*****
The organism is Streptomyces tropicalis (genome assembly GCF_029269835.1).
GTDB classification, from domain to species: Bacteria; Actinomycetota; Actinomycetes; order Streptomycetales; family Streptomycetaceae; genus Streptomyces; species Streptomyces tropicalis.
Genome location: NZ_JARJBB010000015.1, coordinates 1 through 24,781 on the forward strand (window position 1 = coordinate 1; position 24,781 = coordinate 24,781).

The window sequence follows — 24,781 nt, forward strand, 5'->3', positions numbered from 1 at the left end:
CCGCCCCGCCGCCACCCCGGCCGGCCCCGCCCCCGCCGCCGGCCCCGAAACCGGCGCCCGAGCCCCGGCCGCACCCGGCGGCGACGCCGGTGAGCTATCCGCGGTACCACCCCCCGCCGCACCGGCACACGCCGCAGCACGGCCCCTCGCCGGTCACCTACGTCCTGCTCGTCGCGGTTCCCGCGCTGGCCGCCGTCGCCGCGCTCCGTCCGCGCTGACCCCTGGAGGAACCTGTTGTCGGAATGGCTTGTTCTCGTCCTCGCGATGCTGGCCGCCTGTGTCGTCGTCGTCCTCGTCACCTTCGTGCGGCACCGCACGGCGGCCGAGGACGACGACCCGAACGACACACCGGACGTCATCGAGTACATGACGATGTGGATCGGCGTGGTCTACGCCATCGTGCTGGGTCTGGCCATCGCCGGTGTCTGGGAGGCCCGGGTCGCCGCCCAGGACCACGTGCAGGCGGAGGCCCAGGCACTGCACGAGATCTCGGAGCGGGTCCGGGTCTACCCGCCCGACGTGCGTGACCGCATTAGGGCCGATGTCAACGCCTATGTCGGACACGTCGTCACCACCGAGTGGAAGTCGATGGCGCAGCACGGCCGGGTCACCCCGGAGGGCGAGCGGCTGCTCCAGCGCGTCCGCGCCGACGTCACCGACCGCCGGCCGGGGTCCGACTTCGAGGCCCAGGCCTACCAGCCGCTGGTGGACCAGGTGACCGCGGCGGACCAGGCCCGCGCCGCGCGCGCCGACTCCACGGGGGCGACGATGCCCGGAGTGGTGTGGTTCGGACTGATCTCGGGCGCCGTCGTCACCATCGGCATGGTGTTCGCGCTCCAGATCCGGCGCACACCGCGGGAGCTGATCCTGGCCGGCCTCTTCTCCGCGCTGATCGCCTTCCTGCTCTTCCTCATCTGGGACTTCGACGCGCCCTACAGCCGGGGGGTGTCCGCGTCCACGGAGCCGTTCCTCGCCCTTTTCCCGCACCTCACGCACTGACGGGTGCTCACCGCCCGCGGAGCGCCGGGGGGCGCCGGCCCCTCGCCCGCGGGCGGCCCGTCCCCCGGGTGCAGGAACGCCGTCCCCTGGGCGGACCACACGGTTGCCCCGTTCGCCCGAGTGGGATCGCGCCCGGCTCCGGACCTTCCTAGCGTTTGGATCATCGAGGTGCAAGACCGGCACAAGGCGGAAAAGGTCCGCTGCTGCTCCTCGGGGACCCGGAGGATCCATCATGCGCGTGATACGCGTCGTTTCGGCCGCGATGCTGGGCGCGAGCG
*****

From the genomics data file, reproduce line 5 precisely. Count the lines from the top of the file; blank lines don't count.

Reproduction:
CCGCCCCGCCGCCACCCCGGCCGGCCCCGCCCCCGCCGCCGGCCCCGAAACCGGCGCCCGAGCCCCGGCCGCACCCGGCGGCGACGCCGGTGAGCTATCCGCGGTACCACCCCCCGCCGCACCGGCACACGCCGCAGCACGGCCCCTCGCCGGTCACCTACGTCCTGCTCGTCGCGGTTCCCGCGCTGGCCGCCGTCGCCGCGCTCCGTCCGCGCTGACCCCTGGAGGAACCTGTTGTCGGAATGGCTTGTTCTCGTCCTCGCGATGCTGGCCGCCTGTGTCGTCGTCGTCCTCGTCACCTTCGTGCGGCACCGCACGGCGGCCGAGGACGACGACCCGAACGACACACCGGACGTCATCGAGTACATGACGATGTGGATCGGCGTGGTCTACGCCATCGTGCTGGGTCTGGCCATCGCCGGTGTCTGGGAGGCCCGGGTCGCCGCCCAGGACCACGTGCAGGCGGAGGCCCAGGCACTGCACGAGATCTCGGAGCGGGTCCGGGTCTACCCGCCCGACGTGCGTGACCGCATTAGGGCCGATGTCAACGCCTATGTCGGACACGTCGTCACCACCGAGTGGAAGTCGATGGCGCAGCACGGCCGGGTCACCCCGGAGGGCGAGCGGCTGCTCCAGCGCGTCCGCGCCGACGTCACCGACCGCCGGCCGGGGTCCGACTTCGAGGCCCAGGCCTACCAGCCGCTGGTGGACCAGGTGACCGCGGCGGACCAGGCCCGCGCCGCGCGCGCCGACTCCACGGGGGCGACGATGCCCGGAGTGGTGTGGTTCGGACTGATCTCGGGCGCCGTCGTCACCATCGGCATGGTGTTCGCGCTCCAGATCCGGCGCACACCGCGGGAGCTGATCCTGGCCGGCCTCTTCTCCGCGCTGATCGCCTTCCTGCTCTTCCTCATCTGGGACTTCGACGCGCCCTACAGCCGGGGGGTGTCCGCGTCCACGGAGCCGTTCCTCGCCCTTTTCCCGCACCTCACGCACTGACGGGTGCTCACCGCCCGCGGAGCGCCGGGGGGCGCCGGCCCCTCGCCCGCGGGCGGCCCGTCCCCCGGGTGCAGGAACGCCGTCCCCTGGGCGGACCACACGGTTGCCCCGTTCGCCCGAGTGGGATCGCGCCCGGCTCCGGACCTTCCTAGCGTTTGGATCATCGAGGTGCAAGACCGGCACAAGGCGGAAAAGGTCCGCTGCTGCTCCTCGGGGACCCGGAGGATCCATCATGCGCGTGATACGCGTCGTTTCGGCCGCGATGCTGGGCGCGAGCG